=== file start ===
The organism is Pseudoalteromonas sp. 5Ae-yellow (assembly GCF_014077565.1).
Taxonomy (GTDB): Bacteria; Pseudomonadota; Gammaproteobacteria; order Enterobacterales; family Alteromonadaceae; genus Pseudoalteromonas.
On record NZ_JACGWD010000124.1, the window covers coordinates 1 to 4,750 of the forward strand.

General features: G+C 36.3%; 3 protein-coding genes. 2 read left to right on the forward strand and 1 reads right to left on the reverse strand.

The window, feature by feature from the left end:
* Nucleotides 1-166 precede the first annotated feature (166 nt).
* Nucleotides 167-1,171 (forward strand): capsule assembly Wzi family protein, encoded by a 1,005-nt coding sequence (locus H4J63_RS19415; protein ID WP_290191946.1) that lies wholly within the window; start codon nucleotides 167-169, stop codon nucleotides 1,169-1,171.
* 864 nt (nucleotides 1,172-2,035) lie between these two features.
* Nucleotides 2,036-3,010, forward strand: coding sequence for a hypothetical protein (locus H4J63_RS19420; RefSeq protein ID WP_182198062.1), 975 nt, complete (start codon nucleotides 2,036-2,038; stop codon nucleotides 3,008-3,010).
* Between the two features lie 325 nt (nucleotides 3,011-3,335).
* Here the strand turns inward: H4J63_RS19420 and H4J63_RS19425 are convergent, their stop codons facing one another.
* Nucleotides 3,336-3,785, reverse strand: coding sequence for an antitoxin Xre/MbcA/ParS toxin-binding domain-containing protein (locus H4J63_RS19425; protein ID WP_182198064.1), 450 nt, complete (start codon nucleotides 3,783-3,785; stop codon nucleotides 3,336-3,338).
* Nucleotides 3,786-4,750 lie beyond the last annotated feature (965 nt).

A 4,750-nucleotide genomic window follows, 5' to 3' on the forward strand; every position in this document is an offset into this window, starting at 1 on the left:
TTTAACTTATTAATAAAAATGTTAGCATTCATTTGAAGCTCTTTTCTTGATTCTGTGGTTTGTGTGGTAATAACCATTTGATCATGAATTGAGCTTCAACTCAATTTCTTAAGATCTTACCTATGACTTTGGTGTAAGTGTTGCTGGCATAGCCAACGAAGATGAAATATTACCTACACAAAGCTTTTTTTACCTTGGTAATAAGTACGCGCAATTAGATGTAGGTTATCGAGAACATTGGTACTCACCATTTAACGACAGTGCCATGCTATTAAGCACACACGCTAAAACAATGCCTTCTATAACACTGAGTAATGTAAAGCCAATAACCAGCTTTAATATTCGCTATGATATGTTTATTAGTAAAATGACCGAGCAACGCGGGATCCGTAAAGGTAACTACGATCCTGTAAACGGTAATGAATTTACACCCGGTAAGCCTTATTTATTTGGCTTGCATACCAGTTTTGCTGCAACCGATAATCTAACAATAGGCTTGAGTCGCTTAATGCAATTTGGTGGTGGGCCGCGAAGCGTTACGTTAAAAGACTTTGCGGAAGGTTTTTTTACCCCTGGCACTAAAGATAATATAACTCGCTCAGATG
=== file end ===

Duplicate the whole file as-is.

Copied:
The organism is Pseudoalteromonas sp. 5Ae-yellow (assembly GCF_014077565.1).
Taxonomy (GTDB): Bacteria; Pseudomonadota; Gammaproteobacteria; order Enterobacterales; family Alteromonadaceae; genus Pseudoalteromonas.
On record NZ_JACGWD010000124.1, the window covers coordinates 1 to 4,750 of the forward strand.

General features: G+C 36.3%; 3 protein-coding genes. 2 read left to right on the forward strand and 1 reads right to left on the reverse strand.

The window, feature by feature from the left end:
* Nucleotides 1-166 precede the first annotated feature (166 nt).
* Nucleotides 167-1,171 (forward strand): capsule assembly Wzi family protein, encoded by a 1,005-nt coding sequence (locus H4J63_RS19415; protein ID WP_290191946.1) that lies wholly within the window; start codon nucleotides 167-169, stop codon nucleotides 1,169-1,171.
* 864 nt (nucleotides 1,172-2,035) lie between these two features.
* Nucleotides 2,036-3,010, forward strand: coding sequence for a hypothetical protein (locus H4J63_RS19420; RefSeq protein ID WP_182198062.1), 975 nt, complete (start codon nucleotides 2,036-2,038; stop codon nucleotides 3,008-3,010).
* Between the two features lie 325 nt (nucleotides 3,011-3,335).
* Here the strand turns inward: H4J63_RS19420 and H4J63_RS19425 are convergent, their stop codons facing one another.
* Nucleotides 3,336-3,785, reverse strand: coding sequence for an antitoxin Xre/MbcA/ParS toxin-binding domain-containing protein (locus H4J63_RS19425; protein ID WP_182198064.1), 450 nt, complete (start codon nucleotides 3,783-3,785; stop codon nucleotides 3,336-3,338).
* Nucleotides 3,786-4,750 lie beyond the last annotated feature (965 nt).

A 4,750-nucleotide genomic window follows, 5' to 3' on the forward strand; every position in this document is an offset into this window, starting at 1 on the left:
TTTAACTTATTAATAAAAATGTTAGCATTCATTTGAAGCTCTTTTCTTGATTCTGTGGTTTGTGTGGTAATAACCATTTGATCATGAATTGAGCTTCAACTCAATTTCTTAAGATCTTACCTATGACTTTGGTGTAAGTGTTGCTGGCATAGCCAACGAAGATGAAATATTACCTACACAAAGCTTTTTTTACCTTGGTAATAAGTACGCGCAATTAGATGTAGGTTATCGAGAACATTGGTACTCACCATTTAACGACAGTGCCATGCTATTAAGCACACACGCTAAAACAATGCCTTCTATAACACTGAGTAATGTAAAGCCAATAACCAGCTTTAATATTCGCTATGATATGTTTATTAGTAAAATGACCGAGCAACGCGGGATCCGTAAAGGTAACTACGATCCTGTAAACGGTAATGAATTTACACCCGGTAAGCCTTATTTATTTGGCTTGCATACCAGTTTTGCTGCAACCGATAATCTAACAATAGGCTTGAGTCGCTTAATGCAATTTGGTGGTGGGCCGCGAAGCGTTACGTTAAAAGACTTTGCGGAAGGTTTTTTTACCCCTGGCACTAAAGATAATATAACTCGCTCAGATG